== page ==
Not backing up? There’s No Excuse.

I can’t tell you how many times over the years I’ve heard the cry of the user-in-denial. The wailing and weeping over the fact that they’ve lost all of their files forever. All of their documents, all of their precious photos, their accounting files and history, scanned paid bills, scanned receipts, their family videos: All gone. Forever. As if they never existed.

Seriously, this so avoidable that I just don’t feel sorry for them. It’s happened to me, and it will happen to anybody that doesn’t take a proactive approach to safeguarding your digital property.

A lot of times the problem is that the person just doesn’t know any better. They buy computers from a box store and think of it as an appliance, like a TV or VCR. But it’s not an appliance, and they learn this the hard way, unfortunately.

But the disturbing part is that it’s not just the novices or technically challenged or casual users that make this mistake. This happens to people who should know better. Professionals. People who’ve used computers for years.

Hard drives fail. It’s a fact of life. I have a stack of failed hard drives on the workbench in my garage just waiting to be physically destroyed. Here’s a picture:

Stack of dead hard drives just waiting to be destroyed

That’s proof that not backing up is a dangerous mistake.

Recently I was working on a video editing project when suddenly my computer crashed with the dreaded BSOD (blue screen of death). It wouldn’t restart. I got it to restart once but had to click OK on a few hundred Windows Explorer Fatal Errors. Which, incidentally, took seemingly forever to get through. I performed a system restore, which took another two or more hours. After the system restore, several of my important programs would not start. Now, I can’t work with a computer that isn’t 100% rock solid. I have a lot of programs installed that I use in my business, and I need every one of them to work properly in order to do client work. When I tried to repair them (the broken programs), they were missing from the Programs and Features list in the Control Panel. Quite a few font files and other files were corrupted. The font files were needed by Windows and the computer simply wouldn’t run without them. There were a lot of problems, and there was no way I was going to fix them manually.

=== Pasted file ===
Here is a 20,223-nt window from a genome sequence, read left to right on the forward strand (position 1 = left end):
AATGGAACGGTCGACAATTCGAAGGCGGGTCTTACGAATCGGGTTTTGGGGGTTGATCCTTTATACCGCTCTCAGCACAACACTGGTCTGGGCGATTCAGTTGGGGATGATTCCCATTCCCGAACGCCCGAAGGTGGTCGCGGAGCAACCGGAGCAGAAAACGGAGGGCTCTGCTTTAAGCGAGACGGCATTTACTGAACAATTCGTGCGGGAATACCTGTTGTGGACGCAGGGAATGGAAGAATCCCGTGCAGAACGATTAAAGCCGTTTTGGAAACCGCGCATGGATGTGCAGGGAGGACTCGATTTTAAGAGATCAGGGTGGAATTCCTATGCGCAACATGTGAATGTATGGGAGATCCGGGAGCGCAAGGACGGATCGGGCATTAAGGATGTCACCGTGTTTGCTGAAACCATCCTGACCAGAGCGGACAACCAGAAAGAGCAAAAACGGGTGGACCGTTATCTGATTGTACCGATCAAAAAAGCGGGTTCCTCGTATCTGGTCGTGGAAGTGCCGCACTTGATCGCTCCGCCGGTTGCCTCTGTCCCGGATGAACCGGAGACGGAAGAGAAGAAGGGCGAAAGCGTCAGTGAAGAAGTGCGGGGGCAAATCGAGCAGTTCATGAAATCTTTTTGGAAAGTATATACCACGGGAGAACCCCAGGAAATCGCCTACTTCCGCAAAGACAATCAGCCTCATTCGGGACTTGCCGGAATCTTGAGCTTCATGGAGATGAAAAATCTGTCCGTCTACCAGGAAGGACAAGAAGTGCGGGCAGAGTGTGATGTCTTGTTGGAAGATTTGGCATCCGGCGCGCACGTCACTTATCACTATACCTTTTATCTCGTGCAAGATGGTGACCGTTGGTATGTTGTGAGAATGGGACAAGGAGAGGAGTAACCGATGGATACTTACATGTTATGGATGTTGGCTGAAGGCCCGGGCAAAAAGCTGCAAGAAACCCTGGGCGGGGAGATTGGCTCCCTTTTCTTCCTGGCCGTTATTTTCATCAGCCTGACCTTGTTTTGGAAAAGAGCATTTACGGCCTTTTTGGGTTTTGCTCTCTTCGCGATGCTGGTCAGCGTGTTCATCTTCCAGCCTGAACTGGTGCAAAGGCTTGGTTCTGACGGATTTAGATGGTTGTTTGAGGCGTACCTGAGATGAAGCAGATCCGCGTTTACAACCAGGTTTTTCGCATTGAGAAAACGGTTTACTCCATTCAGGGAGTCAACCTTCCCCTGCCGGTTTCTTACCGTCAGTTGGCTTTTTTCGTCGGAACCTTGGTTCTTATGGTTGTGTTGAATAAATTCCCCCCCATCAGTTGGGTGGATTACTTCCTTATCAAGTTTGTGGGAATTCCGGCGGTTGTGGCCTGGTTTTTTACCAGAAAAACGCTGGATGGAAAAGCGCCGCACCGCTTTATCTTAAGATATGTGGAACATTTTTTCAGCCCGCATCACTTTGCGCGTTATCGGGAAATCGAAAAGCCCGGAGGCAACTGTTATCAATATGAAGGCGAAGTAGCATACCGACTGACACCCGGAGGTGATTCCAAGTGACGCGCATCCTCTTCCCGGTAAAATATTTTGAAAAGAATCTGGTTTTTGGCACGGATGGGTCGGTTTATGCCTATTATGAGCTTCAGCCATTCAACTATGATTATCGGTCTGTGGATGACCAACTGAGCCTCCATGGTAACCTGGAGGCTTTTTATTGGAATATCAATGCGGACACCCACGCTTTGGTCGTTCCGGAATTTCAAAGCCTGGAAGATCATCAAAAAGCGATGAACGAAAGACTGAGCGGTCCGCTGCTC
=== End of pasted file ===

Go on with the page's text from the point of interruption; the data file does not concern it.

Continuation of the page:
So, what did I do? I purchased new hard drives and restored the entire system from a backup. I use ShadowProtect for my primary backup system, which performs a full backup weekly and incremental backups during the week, overnight, to a 3 Terabyte external hard drive. I keep about 2 weeks worth of backups on that hard drive. I also have a Windows Home Server with client software which keeps daily backups for 7 14 days, weekly backups for 5 weeks, and monthly backups for 6 months. If I really need to retrieve a deleted file that’s more than a couple of weeks old, this is where I get it from.

So after I restored from the backup, what about the files I added or updated since the backup was performed the previous evening? I use Dropbox for all of my personal files, which stores copies up on “the cloud”. Files that are added or updated are automatically saved to my Dropbox in the cloud. Even if I didn’t have a backup and had to reinstall everything from scratch, all of my important files are safely duplicated in the cloud and I can restore them to a brand new machine and go right back to work.

The moral of the story? You should always have at least two backup systems in place so you can recover your digital property in the event of a disaster. I have three backup systems on my work computers and two backup systems on every computer in the house. There are a multitude of things that can cause you to lose your files: fire, floods, hurricanes, tornadoes, and of course hard drive crashes and computer malfunctions.

Now go and get your Backup Strategy going. If you need help, we offer consulting services to help you define and implement a home backup strategy that incorporates local backups and cloud services.